THE DAILY CALLER:
Nation of Islam leader Louis Farrakhan’s official Facebook page is rife with anti-Semitic conspiracy theories and other hateful speech, which have not been censored by Facebook content monitors, a Daily Caller News Foundation review of the page reveals.
Videos posted to Farrakhan’s Facebook page show the Nation of Islam leader claiming that Jews are secretly controlling government agencies to suppress black Americans and blaming Jews for “weaponizing” marijuana with “chemicals” to “feminize” black men.
Neither of those videos violate Facebook’s rules prohibiting hate speech, a Facebook spokeswoman told The Daily Caller News Foundation in a phone interview Tuesday.
Another video that showed Farrakhan warning against interracial marriage — which he blames on “the enemy” in Hollywood — to keep the black race “from being any further mongrelized,” was originally ruled not to violate hate speech rules, according to the Facebook spokeswoman.
After this article was published, the spokeswoman called back and said that a closer review by the company’s content monitors determined Farrakhan’s use of the word “mongrelized” did violate Facebook’s rules, and that the video would be deleted.
Facebook and other tech giants, including Spotify, YouTube and Apple, banned right-wing conspiracy theorist Alex Jones from their platforms Monday for violating prohibitions against hate speech.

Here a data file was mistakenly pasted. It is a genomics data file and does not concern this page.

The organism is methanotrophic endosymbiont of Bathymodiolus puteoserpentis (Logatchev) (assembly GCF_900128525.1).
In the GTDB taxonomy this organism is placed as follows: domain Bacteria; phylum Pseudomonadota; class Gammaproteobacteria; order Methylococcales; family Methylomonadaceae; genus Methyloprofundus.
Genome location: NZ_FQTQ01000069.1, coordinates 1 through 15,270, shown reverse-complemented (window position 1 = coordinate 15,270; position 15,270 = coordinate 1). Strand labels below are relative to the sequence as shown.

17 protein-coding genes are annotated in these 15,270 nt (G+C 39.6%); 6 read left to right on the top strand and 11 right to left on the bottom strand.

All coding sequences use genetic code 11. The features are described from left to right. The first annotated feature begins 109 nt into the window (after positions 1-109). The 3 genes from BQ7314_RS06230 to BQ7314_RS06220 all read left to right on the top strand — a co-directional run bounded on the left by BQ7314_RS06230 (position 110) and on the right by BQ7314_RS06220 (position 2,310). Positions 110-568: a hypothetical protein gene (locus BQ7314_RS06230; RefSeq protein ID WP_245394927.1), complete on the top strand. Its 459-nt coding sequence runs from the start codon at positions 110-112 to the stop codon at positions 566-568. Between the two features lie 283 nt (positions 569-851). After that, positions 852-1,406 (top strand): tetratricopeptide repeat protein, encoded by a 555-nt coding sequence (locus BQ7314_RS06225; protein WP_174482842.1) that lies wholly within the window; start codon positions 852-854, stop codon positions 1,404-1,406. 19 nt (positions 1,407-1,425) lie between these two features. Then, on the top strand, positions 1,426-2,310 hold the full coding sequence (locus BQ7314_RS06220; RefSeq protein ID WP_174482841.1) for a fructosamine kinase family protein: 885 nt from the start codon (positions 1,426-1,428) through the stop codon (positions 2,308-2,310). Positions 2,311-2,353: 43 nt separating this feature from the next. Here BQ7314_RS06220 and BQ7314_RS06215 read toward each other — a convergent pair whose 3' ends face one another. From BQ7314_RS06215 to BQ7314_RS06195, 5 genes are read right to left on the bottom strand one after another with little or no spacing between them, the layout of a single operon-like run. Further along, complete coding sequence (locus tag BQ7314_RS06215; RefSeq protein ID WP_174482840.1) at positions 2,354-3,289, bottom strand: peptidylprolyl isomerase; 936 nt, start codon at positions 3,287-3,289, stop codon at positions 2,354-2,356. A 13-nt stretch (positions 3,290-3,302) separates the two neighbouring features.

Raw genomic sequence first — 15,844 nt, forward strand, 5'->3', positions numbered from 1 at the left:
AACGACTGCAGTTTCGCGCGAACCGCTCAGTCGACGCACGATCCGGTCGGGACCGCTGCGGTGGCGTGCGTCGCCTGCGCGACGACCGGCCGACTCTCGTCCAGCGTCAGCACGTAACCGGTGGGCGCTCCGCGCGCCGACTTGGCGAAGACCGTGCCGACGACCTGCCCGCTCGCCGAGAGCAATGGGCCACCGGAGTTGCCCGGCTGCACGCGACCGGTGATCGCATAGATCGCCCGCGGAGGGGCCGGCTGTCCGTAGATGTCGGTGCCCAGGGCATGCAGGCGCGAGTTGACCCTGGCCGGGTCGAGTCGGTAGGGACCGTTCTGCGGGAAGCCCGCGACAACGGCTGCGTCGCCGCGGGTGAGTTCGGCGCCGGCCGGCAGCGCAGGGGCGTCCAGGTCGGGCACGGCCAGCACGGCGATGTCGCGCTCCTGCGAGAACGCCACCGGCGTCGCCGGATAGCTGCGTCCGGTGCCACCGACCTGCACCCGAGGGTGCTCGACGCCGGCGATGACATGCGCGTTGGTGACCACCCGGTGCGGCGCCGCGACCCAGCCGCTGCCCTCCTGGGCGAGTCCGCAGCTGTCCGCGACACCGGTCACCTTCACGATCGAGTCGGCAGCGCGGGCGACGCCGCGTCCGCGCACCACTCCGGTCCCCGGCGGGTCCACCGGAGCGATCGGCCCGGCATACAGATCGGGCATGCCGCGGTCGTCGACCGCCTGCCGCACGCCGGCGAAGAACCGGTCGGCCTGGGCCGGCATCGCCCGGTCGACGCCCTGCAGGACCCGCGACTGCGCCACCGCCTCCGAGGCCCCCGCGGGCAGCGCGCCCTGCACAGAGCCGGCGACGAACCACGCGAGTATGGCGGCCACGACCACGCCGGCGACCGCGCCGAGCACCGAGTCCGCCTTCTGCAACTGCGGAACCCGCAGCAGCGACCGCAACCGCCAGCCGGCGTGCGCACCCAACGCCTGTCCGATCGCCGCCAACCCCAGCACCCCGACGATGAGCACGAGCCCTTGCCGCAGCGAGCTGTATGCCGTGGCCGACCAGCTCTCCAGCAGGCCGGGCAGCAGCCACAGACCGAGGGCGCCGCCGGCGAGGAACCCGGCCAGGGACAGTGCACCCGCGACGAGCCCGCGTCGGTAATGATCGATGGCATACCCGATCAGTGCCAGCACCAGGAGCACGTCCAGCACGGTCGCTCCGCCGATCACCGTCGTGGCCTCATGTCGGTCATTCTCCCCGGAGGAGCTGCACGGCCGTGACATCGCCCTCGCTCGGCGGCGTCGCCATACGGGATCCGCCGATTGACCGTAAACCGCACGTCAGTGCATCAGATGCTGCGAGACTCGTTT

Here’s how Facebook defines hate speech:
a direct attack on people based on what we call protected characteristics — race, ethnicity, national origin, religious affiliation, sexual orientation, caste, sex, gender, gender identity, and serious disease or disability. We also provide some protections for immigration status. We define attack as violent or dehumanizing speech, statements of inferiority, or calls for exclusion or segregation.
Farrakhan has repeatedly advanced anti-Semitic conspiracy theories on his Facebook page.
“The FBI has been the worst enemy of black advancement. See the Jews have control over those agencies of government,” Farrakhan said in a March 7 video clipped from his annual Saviour’s Day speech.